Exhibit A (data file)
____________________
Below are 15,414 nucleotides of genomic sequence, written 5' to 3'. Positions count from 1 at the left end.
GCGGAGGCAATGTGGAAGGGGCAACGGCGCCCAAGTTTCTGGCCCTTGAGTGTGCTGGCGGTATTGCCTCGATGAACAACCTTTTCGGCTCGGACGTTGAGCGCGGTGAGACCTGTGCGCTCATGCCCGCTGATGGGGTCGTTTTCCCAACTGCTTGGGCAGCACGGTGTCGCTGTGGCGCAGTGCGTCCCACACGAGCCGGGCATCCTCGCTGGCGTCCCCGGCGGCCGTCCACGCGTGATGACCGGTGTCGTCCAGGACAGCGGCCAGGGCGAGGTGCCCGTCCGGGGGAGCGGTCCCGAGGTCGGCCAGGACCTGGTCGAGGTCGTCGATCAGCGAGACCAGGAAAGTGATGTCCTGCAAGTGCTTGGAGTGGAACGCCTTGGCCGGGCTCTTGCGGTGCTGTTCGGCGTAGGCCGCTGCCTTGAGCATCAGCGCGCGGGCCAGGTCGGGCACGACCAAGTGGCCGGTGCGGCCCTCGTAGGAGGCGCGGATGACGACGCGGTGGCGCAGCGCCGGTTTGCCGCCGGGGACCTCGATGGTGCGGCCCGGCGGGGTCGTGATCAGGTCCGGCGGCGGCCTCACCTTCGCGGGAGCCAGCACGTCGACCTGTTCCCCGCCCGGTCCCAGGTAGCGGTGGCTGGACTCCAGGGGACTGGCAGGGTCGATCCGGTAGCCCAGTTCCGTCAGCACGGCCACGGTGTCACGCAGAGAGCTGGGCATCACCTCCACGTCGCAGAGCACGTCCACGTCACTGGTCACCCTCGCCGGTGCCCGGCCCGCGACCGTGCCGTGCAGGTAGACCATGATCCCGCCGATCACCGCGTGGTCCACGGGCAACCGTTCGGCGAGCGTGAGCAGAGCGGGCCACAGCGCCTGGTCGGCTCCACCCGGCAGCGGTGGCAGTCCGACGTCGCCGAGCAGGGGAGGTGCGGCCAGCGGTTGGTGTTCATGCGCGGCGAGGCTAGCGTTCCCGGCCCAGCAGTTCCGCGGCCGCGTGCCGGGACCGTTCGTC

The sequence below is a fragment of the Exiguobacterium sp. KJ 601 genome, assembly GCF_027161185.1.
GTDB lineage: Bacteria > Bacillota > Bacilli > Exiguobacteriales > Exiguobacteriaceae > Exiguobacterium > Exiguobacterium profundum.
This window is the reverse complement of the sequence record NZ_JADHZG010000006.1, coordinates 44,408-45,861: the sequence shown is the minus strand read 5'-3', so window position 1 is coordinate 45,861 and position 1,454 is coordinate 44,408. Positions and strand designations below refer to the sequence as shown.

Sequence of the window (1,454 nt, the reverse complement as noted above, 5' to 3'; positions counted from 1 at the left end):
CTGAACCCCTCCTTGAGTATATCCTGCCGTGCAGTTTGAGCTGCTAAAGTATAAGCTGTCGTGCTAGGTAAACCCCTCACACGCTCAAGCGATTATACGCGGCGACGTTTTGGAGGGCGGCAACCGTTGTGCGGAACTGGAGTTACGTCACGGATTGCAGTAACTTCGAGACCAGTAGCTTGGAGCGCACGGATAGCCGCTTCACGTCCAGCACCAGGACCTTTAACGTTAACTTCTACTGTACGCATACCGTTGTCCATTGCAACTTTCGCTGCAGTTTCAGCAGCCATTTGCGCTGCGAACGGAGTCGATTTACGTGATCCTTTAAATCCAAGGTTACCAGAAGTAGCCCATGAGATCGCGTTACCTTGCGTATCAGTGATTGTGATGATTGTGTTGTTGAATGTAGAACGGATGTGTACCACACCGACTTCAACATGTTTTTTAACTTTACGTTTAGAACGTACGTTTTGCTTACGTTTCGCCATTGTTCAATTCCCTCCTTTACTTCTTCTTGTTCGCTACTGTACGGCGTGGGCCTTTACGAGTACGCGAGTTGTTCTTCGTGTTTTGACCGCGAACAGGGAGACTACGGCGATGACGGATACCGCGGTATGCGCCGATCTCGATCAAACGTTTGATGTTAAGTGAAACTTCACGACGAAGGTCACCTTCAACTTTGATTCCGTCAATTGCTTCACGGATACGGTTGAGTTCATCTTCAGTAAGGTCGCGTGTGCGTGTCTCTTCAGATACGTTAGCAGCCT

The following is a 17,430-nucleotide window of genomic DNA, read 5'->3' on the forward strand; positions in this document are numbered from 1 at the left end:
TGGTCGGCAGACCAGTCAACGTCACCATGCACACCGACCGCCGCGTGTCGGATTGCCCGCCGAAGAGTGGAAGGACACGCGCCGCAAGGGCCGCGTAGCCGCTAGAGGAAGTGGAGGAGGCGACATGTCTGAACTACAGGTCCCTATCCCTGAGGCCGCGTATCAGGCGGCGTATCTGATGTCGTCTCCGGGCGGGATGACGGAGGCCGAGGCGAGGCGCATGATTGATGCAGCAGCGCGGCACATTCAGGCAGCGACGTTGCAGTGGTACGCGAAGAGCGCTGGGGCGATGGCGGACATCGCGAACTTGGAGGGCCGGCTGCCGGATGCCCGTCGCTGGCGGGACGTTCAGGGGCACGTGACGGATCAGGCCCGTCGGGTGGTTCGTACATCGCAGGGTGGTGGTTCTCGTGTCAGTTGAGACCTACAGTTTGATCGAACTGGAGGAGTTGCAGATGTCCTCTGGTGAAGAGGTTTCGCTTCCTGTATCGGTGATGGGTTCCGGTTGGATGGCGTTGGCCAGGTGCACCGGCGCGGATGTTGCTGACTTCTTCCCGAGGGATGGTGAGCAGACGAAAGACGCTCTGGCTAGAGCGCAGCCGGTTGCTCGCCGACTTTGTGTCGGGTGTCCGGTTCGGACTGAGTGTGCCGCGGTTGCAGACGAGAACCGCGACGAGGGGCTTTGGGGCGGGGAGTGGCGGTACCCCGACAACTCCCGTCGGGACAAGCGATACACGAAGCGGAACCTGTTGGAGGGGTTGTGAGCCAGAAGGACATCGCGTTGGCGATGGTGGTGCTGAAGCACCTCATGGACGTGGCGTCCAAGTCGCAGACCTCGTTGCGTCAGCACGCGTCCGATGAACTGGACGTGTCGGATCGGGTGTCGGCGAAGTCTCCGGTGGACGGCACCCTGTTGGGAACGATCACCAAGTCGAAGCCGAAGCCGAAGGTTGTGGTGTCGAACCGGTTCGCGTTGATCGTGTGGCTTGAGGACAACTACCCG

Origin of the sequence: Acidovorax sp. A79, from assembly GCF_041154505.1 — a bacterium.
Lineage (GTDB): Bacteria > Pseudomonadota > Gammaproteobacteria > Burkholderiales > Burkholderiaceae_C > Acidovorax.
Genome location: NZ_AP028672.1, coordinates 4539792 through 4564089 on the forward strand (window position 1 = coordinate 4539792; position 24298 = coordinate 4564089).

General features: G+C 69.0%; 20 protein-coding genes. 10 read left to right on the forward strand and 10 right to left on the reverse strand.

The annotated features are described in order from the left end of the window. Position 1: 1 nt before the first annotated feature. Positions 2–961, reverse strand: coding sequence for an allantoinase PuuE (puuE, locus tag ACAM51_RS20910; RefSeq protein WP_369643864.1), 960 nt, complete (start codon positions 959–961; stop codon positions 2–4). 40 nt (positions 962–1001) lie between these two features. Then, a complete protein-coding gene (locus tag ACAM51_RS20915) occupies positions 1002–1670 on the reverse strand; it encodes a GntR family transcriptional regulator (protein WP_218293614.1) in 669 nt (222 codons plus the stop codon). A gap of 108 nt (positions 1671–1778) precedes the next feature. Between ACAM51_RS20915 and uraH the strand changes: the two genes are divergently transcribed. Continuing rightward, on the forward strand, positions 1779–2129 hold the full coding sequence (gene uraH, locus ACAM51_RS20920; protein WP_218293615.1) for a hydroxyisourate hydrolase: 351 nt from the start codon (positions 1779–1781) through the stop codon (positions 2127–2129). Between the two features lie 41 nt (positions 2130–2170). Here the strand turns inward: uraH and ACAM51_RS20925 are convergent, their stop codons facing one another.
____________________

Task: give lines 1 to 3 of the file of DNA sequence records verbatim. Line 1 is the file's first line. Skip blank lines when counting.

Below are 15,414 nucleotides of genomic sequence, written 5' to 3'. Positions count from 1 at the left end.
GCGGAGGCAATGTGGAAGGGGCAACGGCGCCCAAGTTTCTGGCCCTTGAGTGTGCTGGCGGTATTGCCTCGATGAACAACCTTTTCGGCTCGGACGTTGAGCGCGGTGAGACCTGTGCGCTCATGCCCGCTGATGGGGTCGTTTTCCCAACTGCTTGGGCAGCACGGTGTCGCTGTGGCGCAGTGCGTCCCACACGAGCCGGGCATCCTCGCTGGCGTCCCCGGCGGCCGTCCACGCGTGATGACCGGTGTCGTCCAGGACAGCGGCCAGGGCGAGGTGCCCGTCCGGGGGAGCGGTCCCGAGGTCGGCCAGGACCTGGTCGAGGTCGTCGATCAGCGAGACCAGGAAAGTGATGTCCTGCAAGTGCTTGGAGTGGAACGCCTTGGCCGGGCTCTTGCGGTGCTGTTCGGCGTAGGCCGCTGCCTTGAGCATCAGCGCGCGGGCCAGGTCGGGCACGACCAAGTGGCCGGTGCGGCCCTCGTAGGAGGCGCGGATGACGACGCGGTGGCGCAGCGCCGGTTTGCCGCCGGGGACCTCGATGGTGCGGCCCGGCGGGGTCGTGATCAGGTCCGGCGGCGGCCTCACCTTCGCGGGAGCCAGCACGTCGACCTGTTCCCCGCCCGGTCCCAGGTAGCGGTGGCTGGACTCCAGGGGACTGGCAGGGTCGATCCGGTAGCCCAGTTCCGTCAGCACGGCCACGGTGTCACGCAGAGAGCTGGGCATCACCTCCACGTCGCAGAGCACGTCCACGTCACTGGTCACCCTCGCCGGTGCCCGGCCCGCGACCGTGCCGTGCAGGTAGACCATGATCCCGCCGATCACCGCGTGGTCCACGGGCAACCGTTCGGCGAGCGTGAGCAGAGCGGGCCACAGCGCCTGGTCGGCTCCACCCGGCAGCGGTGGCAGTCCGACGTCGCCGAGCAGGGGAGGTGCGGCCAGCGGTTGGTGTTCATGCGCGGCGAGGCTAGCGTTCCCGGCCCAGCAGTTCCGCGGCCGCGTGCCGGGACCGTTCGTC

The sequence below is a fragment of the Exiguobacterium sp. KJ 601 genome, assembly GCF_027161185.1.